It (tea) has not the arrogance of wine, the self-consciousness of coffee, nor the simpering innocence of cocoa.

Tea’s story as a plant:

The tea−plant, a native of southern China, was known from very early times to Chinese botany and medicine. It is alluded to in the classics under the various names of Tou, Tseh, Chung, Kha, and Ming, and was highly prized for possessing the virtues of relieving fatigue, delighting the soul, strengthening the will, and repairing the eyesight. It was not only administered as an internal dose, but often applied externally in form of paste to alleviate rheumatic pains. The Taoists claimed it as an important ingredient of the elixir of immortality. The Buddhists used it extensively to prevent drowsiness during their long hours of meditation.

Tea methods vary from culture to culture, from time to time. Throughout history mainly it has been tried together with a few main other ingredients.

The leaves were steamed, crushed in a mortar, made into a cake, and boiled together with rice, ginger, salt, orange peel, spices, milk, and sometimes with onions!

The method of tea-making in Luwuh’s book “Chaking”:

In the fifth chapter Luwuh describes the method of making tea. He eliminates all ingredients except salt. He dwells also on the much−discussed question of the choice of water and the degree of boiling it. According to him, the mountain spring is the best, the river water and the spring water come next in the order of excellence. There are three stages of boiling: the first boil is when the little bubbles like the eye of fishes swim on the surface; the second boil is when the bubbles are like crystal beads rolling in a fountain; the third boil is when the billows surge wildly in the kettle. The Cake−tea is roasted before the fire until it becomes soft like a baby’s arm and is shredded into powder between pieces of fine paper. Salt is put in the first boil, the tea in the second. At the third boil, a dipperful of cold water is poured into the kettle to settle the tea and revive the “youth of the water.” Then the beverage was poured into cups and drunk. O nectar! The filmy leaflet hung like scaly clouds in a serene sky or floated like waterlilies on emerald streams. It was of such a beverage that Lotung, a Tang poet, wrote: “The first cup moistens my lips and throat, the second cup breaks my loneliness, the third cup searches my barren entrail but to find therein some five thousand volumes of odd ideographs. The fourth cup raises a slight perspiration,−−all the wrong of life passes away through my pores. At the fifth cup I am purified; the sixth cup calls me to the realms of the immortals. The seventh cup−−ah, but I could take no more! I only feel the breath of cool wind that rises in my sleeves. Where is Horaisan? Let me ride on this sweet breeze and waft away thither.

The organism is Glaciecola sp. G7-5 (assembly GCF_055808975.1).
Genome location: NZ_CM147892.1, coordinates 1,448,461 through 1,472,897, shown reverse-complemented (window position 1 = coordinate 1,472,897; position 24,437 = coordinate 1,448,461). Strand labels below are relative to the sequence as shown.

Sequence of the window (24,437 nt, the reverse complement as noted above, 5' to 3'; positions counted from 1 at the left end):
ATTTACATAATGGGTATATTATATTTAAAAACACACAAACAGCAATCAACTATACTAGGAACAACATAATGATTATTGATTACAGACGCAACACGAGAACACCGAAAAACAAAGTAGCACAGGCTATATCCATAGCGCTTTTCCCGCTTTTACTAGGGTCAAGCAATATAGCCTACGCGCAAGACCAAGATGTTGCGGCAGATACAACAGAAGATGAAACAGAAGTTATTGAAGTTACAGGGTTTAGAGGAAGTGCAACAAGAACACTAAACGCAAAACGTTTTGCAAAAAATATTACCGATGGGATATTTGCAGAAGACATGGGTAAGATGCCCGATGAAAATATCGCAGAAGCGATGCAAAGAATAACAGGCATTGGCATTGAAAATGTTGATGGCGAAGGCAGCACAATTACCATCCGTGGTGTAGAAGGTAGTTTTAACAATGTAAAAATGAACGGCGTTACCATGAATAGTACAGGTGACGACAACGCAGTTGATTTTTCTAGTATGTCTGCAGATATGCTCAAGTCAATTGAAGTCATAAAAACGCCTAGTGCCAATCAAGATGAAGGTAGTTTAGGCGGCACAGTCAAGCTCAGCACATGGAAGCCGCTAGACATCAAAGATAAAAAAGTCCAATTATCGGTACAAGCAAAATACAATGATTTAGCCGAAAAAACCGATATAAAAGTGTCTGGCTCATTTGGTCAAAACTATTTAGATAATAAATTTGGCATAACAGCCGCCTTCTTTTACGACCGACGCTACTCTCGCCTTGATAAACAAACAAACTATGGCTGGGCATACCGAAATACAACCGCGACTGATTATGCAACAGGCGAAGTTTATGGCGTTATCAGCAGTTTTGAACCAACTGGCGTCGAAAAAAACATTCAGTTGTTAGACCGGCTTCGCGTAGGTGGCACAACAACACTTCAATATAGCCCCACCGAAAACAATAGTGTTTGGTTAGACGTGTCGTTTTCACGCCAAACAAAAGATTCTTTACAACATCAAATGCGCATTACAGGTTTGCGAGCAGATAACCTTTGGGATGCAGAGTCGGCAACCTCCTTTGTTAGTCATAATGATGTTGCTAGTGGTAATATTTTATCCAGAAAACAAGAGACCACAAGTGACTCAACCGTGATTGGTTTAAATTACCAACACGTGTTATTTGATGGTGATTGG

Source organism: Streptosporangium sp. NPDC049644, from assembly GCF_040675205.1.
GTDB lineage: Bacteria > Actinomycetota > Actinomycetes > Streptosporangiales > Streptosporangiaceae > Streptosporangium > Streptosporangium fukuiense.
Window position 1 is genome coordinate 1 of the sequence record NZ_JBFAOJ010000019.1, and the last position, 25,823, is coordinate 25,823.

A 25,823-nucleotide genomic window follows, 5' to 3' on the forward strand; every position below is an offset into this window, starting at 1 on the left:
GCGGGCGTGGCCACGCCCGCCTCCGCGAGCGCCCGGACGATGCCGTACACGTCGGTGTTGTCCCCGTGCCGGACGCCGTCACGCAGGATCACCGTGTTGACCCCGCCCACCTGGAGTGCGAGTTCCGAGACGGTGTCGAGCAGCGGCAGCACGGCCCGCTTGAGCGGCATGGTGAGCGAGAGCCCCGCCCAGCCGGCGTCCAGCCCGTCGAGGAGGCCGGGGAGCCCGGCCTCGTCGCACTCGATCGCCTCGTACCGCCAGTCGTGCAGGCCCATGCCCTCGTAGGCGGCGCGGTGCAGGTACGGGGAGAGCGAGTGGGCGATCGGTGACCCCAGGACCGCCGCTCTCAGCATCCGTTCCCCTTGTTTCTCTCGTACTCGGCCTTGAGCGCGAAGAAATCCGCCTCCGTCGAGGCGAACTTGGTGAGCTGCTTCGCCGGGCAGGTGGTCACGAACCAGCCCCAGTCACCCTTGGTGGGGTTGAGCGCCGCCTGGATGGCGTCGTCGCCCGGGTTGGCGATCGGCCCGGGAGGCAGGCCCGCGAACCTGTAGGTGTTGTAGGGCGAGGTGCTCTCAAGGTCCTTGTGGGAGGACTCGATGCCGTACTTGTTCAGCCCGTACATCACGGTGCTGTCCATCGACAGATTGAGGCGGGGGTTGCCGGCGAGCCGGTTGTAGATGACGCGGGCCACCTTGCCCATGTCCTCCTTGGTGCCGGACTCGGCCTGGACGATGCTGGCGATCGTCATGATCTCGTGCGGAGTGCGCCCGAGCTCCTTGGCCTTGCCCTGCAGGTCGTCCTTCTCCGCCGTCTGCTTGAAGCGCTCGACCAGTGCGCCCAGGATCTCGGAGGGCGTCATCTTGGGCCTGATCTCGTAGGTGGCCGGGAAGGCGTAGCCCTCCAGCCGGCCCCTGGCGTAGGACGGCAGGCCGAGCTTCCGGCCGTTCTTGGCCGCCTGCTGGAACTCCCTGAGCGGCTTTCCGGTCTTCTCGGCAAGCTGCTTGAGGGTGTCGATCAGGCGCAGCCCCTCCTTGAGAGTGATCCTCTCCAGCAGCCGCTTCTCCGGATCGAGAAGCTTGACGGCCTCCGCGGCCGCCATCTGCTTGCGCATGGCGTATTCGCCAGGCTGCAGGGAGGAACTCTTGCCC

The place of tea in Buddhism (specifically in Zen Buddhism) is so special. Tea has a proverbial connection with Zen Buddhism. Zen monks used tea as a faith metaphor and practiced tea rituals by it. I was surprised to know that most of the modern day cultural tea ceremonies in Korea and Japan originated from those practices.

 The monks gathered before the image of Bodhi Dharma and drank tea out of a single bowl with the profound formality of a holy sacrament. It was this Zen ritual which finally developed into the Tea−ceremony of Japan in the fifteenth century.

Zen… Taoism…. Confucianism … There are dozens of precious details to learn about Asian beliefs in the book…

 Chinese historians have always spoken of Taoism as the “art of being in the world,” for it deals with the present−−ourselves. It is in us that God meets with Nature, and yesterday parts from to−morrow. The Present is the moving Infinity, the legitimate sphere of the Relative. Relativity seeks Adjustment; Adjustment is Art. The art of life lies in a constant readjustment to our surroundings. Taoism accepts the mundane as it is and, unlike the Confucians or the Buddhists, tries to find beauty in our world of woe and worry.